Red-winged Blackbird, Agelaius phoeniceus


Red-winged Blackbird
The Red-winged Blackbird may be the most numerous North American songbird, and with the brilliant shoulder-patches and vigorous
springtime displays of the male of the species it is one of the most conspicuous. Its most common habitat is cattail marshes for breeding, and it forages in pastures and agricultural lands during winter. The "Bicolored Blackbird," male shown above, is a variant of the species found only in northern and central California, where I live, hence its disproportionate representation here; it may some day be recognized as a separate species.  Where the typical male Red-wing, shown below, has buff or yellow median coverts bordering the red lesser coverts, the Bicolored's median coverts are black; there are other differences in structure, behavior, and vocalization. Bicolored Red-wings share their range in California with the Tricolored Blackbird, a closely-related species, males of which have white median coverts, as distinguished from the Bicolored's black and the typical Red-wing's yellow or buff.


Red-winged Blackbird
The typical male Red-wing above was photographed in northeastern California, outside the range of the Bicolored within the state, which extends along the northern and central Pacific Coast eastward through the Central Valley.


Red-winged Blackbird
Female Red-wings, Bicolored above, and typical below. The Bicolored is darker
overall, with a solid chest and belly; the typical female is lighter in shade, with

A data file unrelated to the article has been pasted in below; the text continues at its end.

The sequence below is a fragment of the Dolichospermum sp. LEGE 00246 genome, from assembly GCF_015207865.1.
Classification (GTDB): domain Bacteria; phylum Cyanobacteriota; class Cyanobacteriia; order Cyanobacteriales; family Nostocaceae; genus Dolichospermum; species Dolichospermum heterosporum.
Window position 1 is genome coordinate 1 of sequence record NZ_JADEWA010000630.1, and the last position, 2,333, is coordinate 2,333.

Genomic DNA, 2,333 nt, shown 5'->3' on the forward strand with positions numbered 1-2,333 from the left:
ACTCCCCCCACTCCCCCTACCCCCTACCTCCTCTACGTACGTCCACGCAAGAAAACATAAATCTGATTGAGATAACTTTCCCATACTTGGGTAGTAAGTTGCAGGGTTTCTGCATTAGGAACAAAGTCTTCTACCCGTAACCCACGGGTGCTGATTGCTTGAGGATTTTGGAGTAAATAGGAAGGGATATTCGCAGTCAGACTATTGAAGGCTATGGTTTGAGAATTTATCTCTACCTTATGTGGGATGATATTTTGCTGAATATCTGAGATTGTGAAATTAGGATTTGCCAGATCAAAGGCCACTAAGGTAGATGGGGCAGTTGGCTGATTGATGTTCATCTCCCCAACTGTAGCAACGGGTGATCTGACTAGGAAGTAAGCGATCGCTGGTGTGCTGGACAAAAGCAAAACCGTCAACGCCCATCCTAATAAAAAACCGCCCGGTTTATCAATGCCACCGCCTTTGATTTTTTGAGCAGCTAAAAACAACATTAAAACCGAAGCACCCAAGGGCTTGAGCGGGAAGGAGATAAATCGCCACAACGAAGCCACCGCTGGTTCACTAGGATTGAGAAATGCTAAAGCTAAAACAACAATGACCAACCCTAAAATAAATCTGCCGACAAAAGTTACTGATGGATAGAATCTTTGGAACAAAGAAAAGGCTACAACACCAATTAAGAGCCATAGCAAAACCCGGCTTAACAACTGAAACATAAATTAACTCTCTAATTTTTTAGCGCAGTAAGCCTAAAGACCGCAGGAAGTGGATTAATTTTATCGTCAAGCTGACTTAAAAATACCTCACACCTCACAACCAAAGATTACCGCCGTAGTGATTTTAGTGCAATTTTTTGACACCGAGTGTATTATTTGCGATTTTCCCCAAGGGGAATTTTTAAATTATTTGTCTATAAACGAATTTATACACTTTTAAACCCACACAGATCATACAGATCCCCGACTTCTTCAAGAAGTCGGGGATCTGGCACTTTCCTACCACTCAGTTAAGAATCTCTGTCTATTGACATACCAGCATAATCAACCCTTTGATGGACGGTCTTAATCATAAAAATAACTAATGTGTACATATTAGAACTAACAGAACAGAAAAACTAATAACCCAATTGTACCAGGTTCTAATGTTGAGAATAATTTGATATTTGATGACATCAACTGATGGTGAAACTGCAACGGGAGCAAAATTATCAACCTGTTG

distinct streaking on the underparts, and a more distinct facial pattern.


Red-winged Blackbird
The typical female above was photographed in the California central valley,
where most Red-wings are Bicolored. Typical Red-wings are not all that rare
in the Bicolored's range.


Red-winged Blackbird
Above and the three below, more Bicolored males, displaying their shoulder patches or "epaulets" as they often do in Spring, singing from a prominent perch to attract a female.


Red-winged Blackbird


Red-winged Blackbird


Red-winged Blackbird

Red-winged Blackbird
Two more typical males, above in Massachusetts and below (singing) in Arizona and Florida.


Red-winged Blackbird


Red-winged Blackbird

Red-winged Blackbird
Above and below, two more Bicolored females, showing plain or faintly striped as distinguished from boldly striped breasts, photographed near where I live in Palo Alto. The epaulets of female Red-wings can show no red, as in the Bicolored female further up the page, or, as with these two, a small amount of red. The bird above is in fresh Fall plumage, while the bird below shows worn plumage in May.


Red-winged Blackbird


Red-winged Blackbird
Two typical females, with boldly striped breasts and more contrasty face markings than the Bicolored, photographed in Texas, above, and Massachusetts, below.


Red-winged Blackbird


Red-winged Blackbird
Finally, a juvenile Bicolored, age recognizable from the fresh plumage in June; an adult would show worn feathers.